#1
Jun3011, 09:04 AM

P: 85

So basically, my metric space X is the set of all bounded functions from [0,1] to the reals and the metric is defined as follows: d(f,g)=supf(x)g(x) where x belongs to [0,1].
I want to prove that the set of all discontinuous bounded functions, D[0,1] in X is open. My attempt  Start with an arbitrary function h in D[0,1]. h is discontinuous. => There exists a point y in [0,1] and r>0 such that for all s>0 f(x)  f(y) > r when xy< s Now, Consider the open ball B(h,r/3). This is the set of all functions f such that fh < r/3 in the entire interval. I want to show that all the functions in this ball are discontinuous at the point y! 



#2
Jun3011, 09:13 AM

HW Helper
P: 3,353

The easiest way here is actually to prove the statement in the title (that the set of continuous functions on [0,1] is closed). Use the fact that a set W is closed iff every convergent (wrt the relevant metric) sequence in W has limit in W.




#3
Jun3011, 09:19 AM

Mentor
P: 16,624

Hi Oster!
Take xy<s. You know that h(x)h(y)>r, and you'll need to find something for f(x)f(y) See if you can do something with this: [tex]r<h(x)h(y)=(h(x)f(x))+(f(x)f(y))+(f(y)h(y))[/tex]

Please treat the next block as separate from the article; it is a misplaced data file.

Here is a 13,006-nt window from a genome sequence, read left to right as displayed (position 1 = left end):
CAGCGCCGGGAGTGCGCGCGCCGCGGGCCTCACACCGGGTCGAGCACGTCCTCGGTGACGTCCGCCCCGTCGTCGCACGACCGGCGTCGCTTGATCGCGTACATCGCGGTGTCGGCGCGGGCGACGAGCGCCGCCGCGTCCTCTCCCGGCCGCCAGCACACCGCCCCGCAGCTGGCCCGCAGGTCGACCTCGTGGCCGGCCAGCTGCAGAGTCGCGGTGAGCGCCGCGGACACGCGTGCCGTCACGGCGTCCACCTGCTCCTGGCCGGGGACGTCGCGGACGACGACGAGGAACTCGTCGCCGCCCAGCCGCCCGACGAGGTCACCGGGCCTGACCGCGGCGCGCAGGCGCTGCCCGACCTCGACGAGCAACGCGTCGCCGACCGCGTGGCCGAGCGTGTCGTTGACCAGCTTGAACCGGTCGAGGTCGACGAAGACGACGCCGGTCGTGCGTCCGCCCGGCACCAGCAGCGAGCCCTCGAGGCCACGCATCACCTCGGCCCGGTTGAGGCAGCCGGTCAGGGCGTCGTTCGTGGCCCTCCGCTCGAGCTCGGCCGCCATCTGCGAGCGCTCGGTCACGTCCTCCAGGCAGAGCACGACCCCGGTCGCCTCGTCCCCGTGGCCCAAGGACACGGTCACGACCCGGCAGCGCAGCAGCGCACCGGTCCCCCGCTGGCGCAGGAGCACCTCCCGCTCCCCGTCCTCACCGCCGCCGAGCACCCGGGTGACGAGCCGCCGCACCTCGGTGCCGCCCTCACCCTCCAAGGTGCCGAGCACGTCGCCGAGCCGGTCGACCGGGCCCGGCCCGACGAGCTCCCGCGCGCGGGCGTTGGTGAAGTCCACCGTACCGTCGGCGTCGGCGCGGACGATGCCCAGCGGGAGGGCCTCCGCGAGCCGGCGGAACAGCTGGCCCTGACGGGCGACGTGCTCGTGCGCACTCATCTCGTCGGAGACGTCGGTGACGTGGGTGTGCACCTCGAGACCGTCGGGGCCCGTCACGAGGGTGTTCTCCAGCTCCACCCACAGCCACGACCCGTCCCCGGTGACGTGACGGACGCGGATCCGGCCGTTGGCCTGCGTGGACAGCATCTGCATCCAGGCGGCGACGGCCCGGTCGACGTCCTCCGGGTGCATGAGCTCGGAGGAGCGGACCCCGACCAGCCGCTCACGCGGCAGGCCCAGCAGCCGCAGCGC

#4
Jun3011, 10:45 AM

P: 85

Prove C[0,1] is closed in B[0,1] (sup norm)
I tried micromass' method and got it! [f(x)f(y)>r/3 in (ys,y+s)]
I'm not too comfortable with the convergence stuff. Sorry Gib Z. =( Thanks to both of you anyway! =D 



#5
Jun3011, 09:34 PM

HW Helper
P: 3,353

Well it can't hurt to see the other way, maybe it'll get you more used to it.
One of the most useful characterizations of a closed set is : A set W is closed if and only if every convergent sequence in W has it's limit in W. In R^n with the usual Euclidean metric, convergence you've seen before, it's the normal idea. In a general metric space (X,d) we say a sequence [itex] f_n [/itex] converges to [itex] f[/itex] if [itex] \displaystyle\lim_{n\to\infty} d(f_n, f) = 0 [/itex]. So in this case, we have to show that every convergent sequence of continuous functions on [0,1] has it's limit in C[0,1]. The norm we have here through is the supremum norm, so convergence in the supremum norm is just the concept of uniform convergence. It is a well known fact (and easy to prove on your own) from real analysis that if a sequence of continuous functions converges uniformly, then its limit is also a continuous function, which suffices to show C[0,1] is closed with respect to this supremum metric. 


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